My family got cable television in the mid-ʼ80s, and this box changed my life forever…
With this box, I had access to a whole new world of music, entertainment, news, sports and movies. It was an exciting time, to be sure.
Of course, like most folks in suburbia back then, my parents weren’t too keen on their kids being able to see certain movies. And by “certain movies,” I mean movies that showed naked women. In the theater, you had to have identification to see an R-rated movie, but at home, you just needed to bypass your guardians.
Now my parents were pretty strict about keeping my virgin eyes from catching a glimpse of a woman’s breasts, or heaven forbid, unmanicured vagina. Even up to the age of 16, these movies were off-limits. Of course, while I couldn’t get a peek of what every teenage boy wants to see, I was permitted to watch movies with enormous amounts of violence, gore and glorified brutality.
It really is a strange thing when you think about it. The fact that I could watch a movie like Missing in Action 2, where an escaped POW gets burned alive with a flamethrower, but I couldn’t watch Swamp Thing because Adrienne Barbeau showed her tits for a few seconds, is absurd.
This goes far beyond parental restrictions, too.
Cannabis Is the Star
Just as my parents’ restrictions on what I could see were completely illogical, and somewhat damaging to my early worldview, those restrictions were no more bizarre than the restrictions the Hollywood machine has put in place in terms of what it deems appropriate for public consumption.
A perfect example of this is the recent DJ Pooh stoner flick, Grow House.
This seemingly innocent comedy with plenty of light-hearted cannabis-related connective tissue, almost never got made. Which is pretty crazy when you consider the success of both DJ Pooh and Grow House producer, Marcus Morton.
DJ Pooh was responsible for the highly successful Friday series, and Marcus Morton was the brains behind the hit You Got Served. These movies made a lot of money, and just having the two of these folks together on the same team offered tremendous value to any studio looking to make a few bucks. But there was one major obstacle that faced Grow House: There was too much weed in the movie.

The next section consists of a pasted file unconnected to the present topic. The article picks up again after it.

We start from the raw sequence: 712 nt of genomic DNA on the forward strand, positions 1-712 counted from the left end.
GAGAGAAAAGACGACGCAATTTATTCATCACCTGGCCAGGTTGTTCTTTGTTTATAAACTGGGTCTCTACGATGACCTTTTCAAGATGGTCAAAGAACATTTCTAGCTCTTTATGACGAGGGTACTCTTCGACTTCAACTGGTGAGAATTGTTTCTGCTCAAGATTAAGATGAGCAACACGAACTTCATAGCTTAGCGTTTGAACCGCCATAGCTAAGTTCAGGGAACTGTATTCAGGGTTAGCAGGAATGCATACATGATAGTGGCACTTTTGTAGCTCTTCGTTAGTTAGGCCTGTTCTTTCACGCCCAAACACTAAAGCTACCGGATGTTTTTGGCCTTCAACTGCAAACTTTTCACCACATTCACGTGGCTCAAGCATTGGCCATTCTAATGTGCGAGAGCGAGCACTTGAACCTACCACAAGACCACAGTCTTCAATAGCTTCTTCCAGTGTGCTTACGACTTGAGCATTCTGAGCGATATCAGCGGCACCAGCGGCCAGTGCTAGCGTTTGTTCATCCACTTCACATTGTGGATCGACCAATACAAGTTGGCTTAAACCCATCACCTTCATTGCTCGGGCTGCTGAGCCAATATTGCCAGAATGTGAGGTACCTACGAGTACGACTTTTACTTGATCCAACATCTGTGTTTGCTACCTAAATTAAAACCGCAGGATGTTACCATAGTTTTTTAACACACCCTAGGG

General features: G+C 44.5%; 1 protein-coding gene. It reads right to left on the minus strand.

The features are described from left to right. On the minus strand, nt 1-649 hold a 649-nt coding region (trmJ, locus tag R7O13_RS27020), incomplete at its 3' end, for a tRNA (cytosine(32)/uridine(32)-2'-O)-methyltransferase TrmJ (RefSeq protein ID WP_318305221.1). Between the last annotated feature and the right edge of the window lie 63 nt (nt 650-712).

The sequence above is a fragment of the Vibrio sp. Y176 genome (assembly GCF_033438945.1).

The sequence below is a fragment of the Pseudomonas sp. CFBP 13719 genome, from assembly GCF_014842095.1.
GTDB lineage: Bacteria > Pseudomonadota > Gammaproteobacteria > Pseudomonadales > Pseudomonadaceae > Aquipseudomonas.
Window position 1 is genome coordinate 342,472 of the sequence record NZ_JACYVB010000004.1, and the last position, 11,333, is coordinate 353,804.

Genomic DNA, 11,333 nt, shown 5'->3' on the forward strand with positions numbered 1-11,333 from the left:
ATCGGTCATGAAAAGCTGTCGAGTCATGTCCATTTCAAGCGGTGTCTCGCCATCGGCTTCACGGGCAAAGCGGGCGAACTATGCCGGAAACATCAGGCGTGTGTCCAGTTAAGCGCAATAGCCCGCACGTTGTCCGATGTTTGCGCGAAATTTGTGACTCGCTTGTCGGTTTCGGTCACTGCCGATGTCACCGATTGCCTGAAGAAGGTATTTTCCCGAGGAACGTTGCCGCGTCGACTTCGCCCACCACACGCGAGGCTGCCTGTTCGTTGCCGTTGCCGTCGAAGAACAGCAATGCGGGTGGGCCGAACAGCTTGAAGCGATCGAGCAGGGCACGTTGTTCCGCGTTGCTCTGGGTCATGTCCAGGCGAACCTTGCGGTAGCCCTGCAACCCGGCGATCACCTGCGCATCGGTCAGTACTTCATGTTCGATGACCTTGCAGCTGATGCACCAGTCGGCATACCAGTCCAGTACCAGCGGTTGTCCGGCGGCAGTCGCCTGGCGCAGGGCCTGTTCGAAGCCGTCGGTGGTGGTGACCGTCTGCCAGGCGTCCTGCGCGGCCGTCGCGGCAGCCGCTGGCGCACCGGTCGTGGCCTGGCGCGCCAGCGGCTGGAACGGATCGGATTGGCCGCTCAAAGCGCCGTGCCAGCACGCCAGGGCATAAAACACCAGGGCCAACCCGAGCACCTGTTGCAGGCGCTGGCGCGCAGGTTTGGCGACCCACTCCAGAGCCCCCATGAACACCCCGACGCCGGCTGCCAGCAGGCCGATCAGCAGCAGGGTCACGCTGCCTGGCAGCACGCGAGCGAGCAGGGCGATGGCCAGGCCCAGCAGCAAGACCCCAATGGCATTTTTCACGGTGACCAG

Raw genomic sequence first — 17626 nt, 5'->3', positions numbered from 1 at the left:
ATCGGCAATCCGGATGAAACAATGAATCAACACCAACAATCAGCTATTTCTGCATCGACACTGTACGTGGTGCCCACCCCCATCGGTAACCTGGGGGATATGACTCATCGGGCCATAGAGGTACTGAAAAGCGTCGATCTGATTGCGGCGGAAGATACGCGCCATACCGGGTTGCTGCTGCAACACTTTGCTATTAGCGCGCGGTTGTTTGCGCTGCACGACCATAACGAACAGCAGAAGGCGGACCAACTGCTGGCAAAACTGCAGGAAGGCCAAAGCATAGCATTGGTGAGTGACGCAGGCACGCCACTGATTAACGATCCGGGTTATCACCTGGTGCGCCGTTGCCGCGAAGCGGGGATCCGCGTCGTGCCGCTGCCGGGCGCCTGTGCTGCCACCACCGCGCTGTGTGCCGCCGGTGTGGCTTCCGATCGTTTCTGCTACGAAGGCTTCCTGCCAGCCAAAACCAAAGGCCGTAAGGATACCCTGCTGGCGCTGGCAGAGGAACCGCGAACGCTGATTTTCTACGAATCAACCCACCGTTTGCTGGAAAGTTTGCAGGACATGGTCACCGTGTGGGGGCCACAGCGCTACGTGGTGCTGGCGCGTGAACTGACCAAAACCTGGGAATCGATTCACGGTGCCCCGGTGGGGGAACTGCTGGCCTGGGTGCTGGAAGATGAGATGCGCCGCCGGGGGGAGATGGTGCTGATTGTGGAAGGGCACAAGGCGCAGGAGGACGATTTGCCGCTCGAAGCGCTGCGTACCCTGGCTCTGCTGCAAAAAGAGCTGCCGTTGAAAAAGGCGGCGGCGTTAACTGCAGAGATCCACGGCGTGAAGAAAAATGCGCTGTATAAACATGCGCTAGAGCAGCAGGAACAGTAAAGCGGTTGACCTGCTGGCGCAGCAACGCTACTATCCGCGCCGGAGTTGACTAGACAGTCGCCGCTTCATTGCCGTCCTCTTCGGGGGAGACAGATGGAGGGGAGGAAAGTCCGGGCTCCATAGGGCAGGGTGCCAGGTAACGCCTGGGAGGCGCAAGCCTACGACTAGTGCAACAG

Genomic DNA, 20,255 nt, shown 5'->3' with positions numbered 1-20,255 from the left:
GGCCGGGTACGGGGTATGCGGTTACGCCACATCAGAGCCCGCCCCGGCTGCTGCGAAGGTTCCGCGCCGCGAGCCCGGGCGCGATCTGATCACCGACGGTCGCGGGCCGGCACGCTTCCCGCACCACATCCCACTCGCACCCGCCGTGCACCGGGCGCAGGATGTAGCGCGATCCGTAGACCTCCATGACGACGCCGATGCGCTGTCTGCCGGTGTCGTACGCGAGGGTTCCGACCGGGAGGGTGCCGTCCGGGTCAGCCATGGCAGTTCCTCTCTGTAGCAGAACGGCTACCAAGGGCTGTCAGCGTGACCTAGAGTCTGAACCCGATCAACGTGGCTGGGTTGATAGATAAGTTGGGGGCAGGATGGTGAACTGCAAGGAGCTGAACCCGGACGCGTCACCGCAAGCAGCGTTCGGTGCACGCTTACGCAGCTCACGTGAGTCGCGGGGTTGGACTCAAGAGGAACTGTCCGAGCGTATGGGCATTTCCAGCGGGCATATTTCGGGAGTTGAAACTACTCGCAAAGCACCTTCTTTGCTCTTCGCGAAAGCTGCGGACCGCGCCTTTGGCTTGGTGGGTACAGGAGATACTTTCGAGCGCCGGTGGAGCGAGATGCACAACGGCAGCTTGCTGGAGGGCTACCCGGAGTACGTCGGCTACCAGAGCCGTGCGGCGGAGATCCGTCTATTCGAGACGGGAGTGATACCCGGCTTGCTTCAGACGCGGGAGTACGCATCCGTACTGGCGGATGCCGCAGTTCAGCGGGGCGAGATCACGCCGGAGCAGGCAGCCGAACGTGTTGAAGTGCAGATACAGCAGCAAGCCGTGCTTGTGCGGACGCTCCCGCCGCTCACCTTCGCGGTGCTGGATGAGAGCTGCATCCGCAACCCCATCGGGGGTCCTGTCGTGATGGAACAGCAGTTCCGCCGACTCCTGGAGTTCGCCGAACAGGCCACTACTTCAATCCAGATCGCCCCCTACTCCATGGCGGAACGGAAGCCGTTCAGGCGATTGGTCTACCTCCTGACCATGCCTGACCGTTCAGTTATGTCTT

From the content in the movie trailers all the way to the images on the movie posters, Hollywood made the production of Grow House about as complicated as trying to explain the Drake Equation to Paris Hilton.
The thing is, if you want to make a movie that depicts cannibalism, incest, rape, torture and extreme violence, you’ll have no problem. And in all fairness, as an unapologetic First Amendment defender, this should absolutely be the case.
But if you want to make a harmless comedy that shows folks smoking weed and growing cannabis, you’ll be in for one hell of a run-around because apparently Hollywood either has a problem with weed (which is doubtful) or it’s too chicken shit to stop bowing down to a dying breed of prohibitionists who still think you’ll go crazy and jump out of a window if you smoke a joint.
Of course, there is one major difference between Grow House and other stoner flicks: In Grow House, cannabis is the star. And that definitely scares the crap out of Hollywood.
In movies like Friday and Harold and Kumar Go to White Castle, cannabis use is prevalent, but it’s tucked away nice and neat within the confines of stories that are unrelated to this glorious plant. In Grow House, it’s the main attraction. And that just doesn’t fly with the Hollywood elite. Which is why this film ended up being made independently.
Still, the fact is, Grow House is a fantastic movie. And since it came out, it’s been getting fantastic reviews. It crushed it in exit polls, and on Rotten Tomatoes—a place where it seems like everyone goes to slam movies—it’s enjoying an average rating of 4.5 out of 5.
I saw the movie myself, and I can tell you without hesitation that Grow House will come through if you’re looking for a good laugh (regardless of whether or not you’re high). I strongly recommend checking it out while it’s still in theaters—not just because you’ll enjoy it, but because it’ll help send a message to Hollywood that we, as cannabis consumers, advocates and investors, want to see these kinds of movies.
The bottom line is that purchasing power is what gets Hollywood’s attention. If we want to see Hollywood break free from the clutches of prohibitionist bullies and help normalize the conversation about cannabis, we need to make our position clear by supporting movies like Grow House.
Jeff Siegel is publisher and managing editor of Green Chip Stocks, a prolific newsletter that guides both industry insiders and investment novices on socially conscious investing, which includes alternative energy, agriculture and cannabis. Image credit: Grow House Facebook page.